Asian American women are having difficulty being taken seriously and professionally and are facing what has been named as the “bamboo ceiling.” In addition to the glass ceiling women in America have been fighting against for decades, Asian American women face harsh stereotypes within the workplace.
The “model minority myth” that is in place for Asian Americans essentially stereotypes them as hardworking, quiet, and successful because of discipline. While this might not seem like a negative stereotype, it blatantly disregards a painful history lived by Asian American women and suggests that they do not face real discrimination in the United States.
The reality is, periods of American history including the Chinese Exclusion Act, mass deportation, and internment of Japanese Americans are forgotten about when these stereotypes cloud the minds of so many citizens in the United States.
Naomi Hirabayashi, co-founder and co-CEO of digital startup Shine commented on the model minority myth and other stereotypes in a recent interview with Fast Company. Hirabayashi is half Japanese and half white, and explained that she “doesn’t feel Japanese enough” when she tells those she meets that she cannot speak Japanese.
Additionally, she claims that she definitely does not meet the general stereotype and expectation of what Asian American women should be like. She is aware of what she is “supposed” to be according to American society and knows all too well about the social confines set for Asian American women. “I’m extroverted, goofy, vulnerable, and outspoken. I went to community college. My dad wasn’t strict,” Hirabayashi states.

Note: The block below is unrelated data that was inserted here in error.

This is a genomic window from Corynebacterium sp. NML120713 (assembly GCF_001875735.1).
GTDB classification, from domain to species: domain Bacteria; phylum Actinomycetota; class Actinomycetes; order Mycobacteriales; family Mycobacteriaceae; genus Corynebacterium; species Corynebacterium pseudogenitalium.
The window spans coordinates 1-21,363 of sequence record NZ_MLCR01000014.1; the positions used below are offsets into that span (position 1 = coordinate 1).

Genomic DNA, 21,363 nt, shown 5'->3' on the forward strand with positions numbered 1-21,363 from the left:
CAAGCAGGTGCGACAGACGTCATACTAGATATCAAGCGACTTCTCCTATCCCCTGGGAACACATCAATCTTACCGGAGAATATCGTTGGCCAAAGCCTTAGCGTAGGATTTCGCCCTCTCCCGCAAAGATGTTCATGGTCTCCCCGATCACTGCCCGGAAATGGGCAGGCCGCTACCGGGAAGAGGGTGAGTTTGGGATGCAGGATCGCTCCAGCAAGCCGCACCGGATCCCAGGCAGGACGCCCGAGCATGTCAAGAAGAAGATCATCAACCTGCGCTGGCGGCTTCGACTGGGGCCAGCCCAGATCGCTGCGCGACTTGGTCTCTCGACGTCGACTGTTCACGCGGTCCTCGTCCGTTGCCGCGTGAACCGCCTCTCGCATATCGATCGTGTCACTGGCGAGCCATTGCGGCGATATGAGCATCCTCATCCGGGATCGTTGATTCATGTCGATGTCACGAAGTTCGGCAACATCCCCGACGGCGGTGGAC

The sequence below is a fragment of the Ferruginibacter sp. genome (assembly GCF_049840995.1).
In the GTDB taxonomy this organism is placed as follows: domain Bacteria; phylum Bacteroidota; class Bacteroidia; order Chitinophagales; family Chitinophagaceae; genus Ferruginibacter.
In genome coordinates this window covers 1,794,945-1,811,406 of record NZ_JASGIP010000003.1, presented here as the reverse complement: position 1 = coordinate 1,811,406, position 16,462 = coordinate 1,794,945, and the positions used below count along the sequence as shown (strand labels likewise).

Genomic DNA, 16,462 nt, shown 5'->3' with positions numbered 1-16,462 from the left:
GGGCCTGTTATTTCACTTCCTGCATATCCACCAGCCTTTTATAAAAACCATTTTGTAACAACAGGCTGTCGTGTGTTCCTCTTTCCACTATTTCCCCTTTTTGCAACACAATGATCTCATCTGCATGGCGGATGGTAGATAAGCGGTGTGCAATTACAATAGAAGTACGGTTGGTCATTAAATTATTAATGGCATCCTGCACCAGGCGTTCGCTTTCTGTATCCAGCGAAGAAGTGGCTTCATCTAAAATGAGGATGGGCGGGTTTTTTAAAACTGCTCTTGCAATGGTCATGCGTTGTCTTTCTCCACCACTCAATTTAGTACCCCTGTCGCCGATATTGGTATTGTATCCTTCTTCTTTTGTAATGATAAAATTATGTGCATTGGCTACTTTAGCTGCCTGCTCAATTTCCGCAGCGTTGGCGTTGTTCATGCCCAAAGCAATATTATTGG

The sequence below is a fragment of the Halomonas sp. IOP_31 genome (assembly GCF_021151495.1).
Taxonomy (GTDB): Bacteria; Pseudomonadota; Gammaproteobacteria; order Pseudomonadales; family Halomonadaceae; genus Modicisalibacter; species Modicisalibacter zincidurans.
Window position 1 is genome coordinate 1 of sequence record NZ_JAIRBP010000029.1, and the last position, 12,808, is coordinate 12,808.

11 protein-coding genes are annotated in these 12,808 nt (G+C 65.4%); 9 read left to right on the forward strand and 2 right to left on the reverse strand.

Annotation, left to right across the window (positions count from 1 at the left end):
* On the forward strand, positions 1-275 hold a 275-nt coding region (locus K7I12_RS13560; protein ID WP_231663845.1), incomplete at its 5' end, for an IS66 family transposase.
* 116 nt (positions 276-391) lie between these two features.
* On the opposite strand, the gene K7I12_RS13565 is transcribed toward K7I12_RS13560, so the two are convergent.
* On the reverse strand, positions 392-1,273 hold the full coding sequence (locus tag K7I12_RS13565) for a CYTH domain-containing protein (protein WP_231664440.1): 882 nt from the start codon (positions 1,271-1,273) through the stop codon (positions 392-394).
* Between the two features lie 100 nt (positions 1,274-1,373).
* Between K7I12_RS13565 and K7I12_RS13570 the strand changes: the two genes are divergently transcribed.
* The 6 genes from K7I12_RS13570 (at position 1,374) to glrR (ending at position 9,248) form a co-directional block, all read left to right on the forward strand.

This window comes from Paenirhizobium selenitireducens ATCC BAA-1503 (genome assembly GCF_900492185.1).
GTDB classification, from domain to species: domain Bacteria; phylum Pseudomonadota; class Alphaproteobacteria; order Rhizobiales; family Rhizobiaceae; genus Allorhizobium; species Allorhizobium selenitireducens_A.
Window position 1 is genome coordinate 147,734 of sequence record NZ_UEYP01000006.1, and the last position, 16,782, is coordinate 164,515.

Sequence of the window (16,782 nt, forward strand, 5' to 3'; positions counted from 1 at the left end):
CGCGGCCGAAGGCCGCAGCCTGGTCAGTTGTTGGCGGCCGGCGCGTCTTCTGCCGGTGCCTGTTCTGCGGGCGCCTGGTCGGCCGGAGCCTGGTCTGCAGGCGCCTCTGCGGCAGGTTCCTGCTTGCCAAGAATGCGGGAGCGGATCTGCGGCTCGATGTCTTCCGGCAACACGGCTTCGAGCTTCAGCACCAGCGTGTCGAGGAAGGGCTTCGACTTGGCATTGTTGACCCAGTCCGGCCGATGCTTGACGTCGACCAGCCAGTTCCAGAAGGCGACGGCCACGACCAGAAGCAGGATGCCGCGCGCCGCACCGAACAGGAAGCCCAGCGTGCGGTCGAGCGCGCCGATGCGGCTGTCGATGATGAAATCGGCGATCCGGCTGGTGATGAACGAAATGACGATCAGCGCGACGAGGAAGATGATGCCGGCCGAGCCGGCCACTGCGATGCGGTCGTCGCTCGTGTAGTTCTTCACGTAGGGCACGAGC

On top of the model minority myth and the general social expectations set for Asian American women, infantilization and fetishization are prominent issues as well. Asian American women face microaggressions concerning their appearance, mostly about how old they might be, or their “cute eyes,” “small feet,” and “porcelain skin.” Commentary such as this plays into Asian American infantilization, regards women as much younger than they actually are, and fetishizes them for their physical traits.
In contrast to the meek and mild nature Asian American women are expected to have, they additionally need to fight against the “Tiger Mother” stereotype in the workplace. This stereotype portrays Asian American women as aggressive, angry, and incredibly intense. Yung-Yi Diana Pan, a professor of sociology at Brooklyn College–City University of New York comments on this contrast, stating: “If you’re perceived as passive, you’re not going to be groomed to be a leader… But if you’re perceived as too assertive, you can then alienate your colleagues.”
All of this combined makes for an unjust workplace environment for Asian American women. Because of constant stereotyping and infantilization, Asian American women are the group least likely to obtain executive positions. The glass ceiling is obviously deserving of attention and criticism, but as a society, more conversation needs to take place about the “bamboo ceiling” and workplace struggles for Asian American women in particular.
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